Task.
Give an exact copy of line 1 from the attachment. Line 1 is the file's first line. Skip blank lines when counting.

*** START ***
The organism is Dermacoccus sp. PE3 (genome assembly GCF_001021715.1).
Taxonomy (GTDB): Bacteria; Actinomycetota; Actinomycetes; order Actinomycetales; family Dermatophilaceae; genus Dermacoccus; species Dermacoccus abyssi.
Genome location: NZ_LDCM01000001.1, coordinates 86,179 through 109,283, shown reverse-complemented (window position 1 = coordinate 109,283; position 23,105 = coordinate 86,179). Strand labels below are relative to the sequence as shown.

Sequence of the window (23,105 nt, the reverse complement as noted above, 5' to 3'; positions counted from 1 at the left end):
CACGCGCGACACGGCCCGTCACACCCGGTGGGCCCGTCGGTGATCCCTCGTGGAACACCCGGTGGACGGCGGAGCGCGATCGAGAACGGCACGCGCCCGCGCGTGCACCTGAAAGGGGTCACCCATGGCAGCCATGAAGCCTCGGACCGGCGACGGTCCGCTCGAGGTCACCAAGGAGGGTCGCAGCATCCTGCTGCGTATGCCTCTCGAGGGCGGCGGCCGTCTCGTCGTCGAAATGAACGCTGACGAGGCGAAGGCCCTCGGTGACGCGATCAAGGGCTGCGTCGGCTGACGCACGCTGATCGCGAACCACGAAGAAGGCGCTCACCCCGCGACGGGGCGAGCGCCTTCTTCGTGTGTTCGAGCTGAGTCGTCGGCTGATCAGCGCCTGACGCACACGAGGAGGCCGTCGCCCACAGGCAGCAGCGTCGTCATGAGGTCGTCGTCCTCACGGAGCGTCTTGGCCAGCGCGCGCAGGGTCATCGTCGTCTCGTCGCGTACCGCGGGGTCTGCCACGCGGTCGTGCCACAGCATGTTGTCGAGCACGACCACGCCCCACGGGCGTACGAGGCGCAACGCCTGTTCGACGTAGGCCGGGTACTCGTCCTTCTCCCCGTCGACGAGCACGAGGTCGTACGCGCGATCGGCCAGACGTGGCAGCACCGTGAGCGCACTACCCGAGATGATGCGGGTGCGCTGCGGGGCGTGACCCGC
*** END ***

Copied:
The organism is Dermacoccus sp. PE3 (genome assembly GCF_001021715.1).